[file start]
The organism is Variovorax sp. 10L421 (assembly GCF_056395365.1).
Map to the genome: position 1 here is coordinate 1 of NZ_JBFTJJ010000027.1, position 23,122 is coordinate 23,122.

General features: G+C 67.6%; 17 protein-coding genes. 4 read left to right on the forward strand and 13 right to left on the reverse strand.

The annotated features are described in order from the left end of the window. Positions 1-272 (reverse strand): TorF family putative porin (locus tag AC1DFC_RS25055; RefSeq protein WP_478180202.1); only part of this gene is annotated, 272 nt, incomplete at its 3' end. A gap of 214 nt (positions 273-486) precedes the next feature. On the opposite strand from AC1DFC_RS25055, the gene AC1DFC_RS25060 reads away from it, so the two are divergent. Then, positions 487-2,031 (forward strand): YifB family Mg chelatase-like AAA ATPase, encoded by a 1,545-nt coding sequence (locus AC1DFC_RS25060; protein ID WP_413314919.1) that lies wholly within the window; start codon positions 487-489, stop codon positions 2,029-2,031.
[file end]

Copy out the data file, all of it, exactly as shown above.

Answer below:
The organism is Variovorax sp. 10L421 (assembly GCF_056395365.1).
Map to the genome: position 1 here is coordinate 1 of NZ_JBFTJJ010000027.1, position 23,122 is coordinate 23,122.

General features: G+C 67.6%; 17 protein-coding genes. 4 read left to right on the forward strand and 13 right to left on the reverse strand.

The annotated features are described in order from the left end of the window. Positions 1-272 (reverse strand): TorF family putative porin (locus tag AC1DFC_RS25055; RefSeq protein WP_478180202.1); only part of this gene is annotated, 272 nt, incomplete at its 3' end. A gap of 214 nt (positions 273-486) precedes the next feature. On the opposite strand from AC1DFC_RS25055, the gene AC1DFC_RS25060 reads away from it, so the two are divergent. Then, positions 487-2,031 (forward strand): YifB family Mg chelatase-like AAA ATPase, encoded by a 1,545-nt coding sequence (locus AC1DFC_RS25060; protein ID WP_413314919.1) that lies wholly within the window; start codon positions 487-489, stop codon positions 2,029-2,031.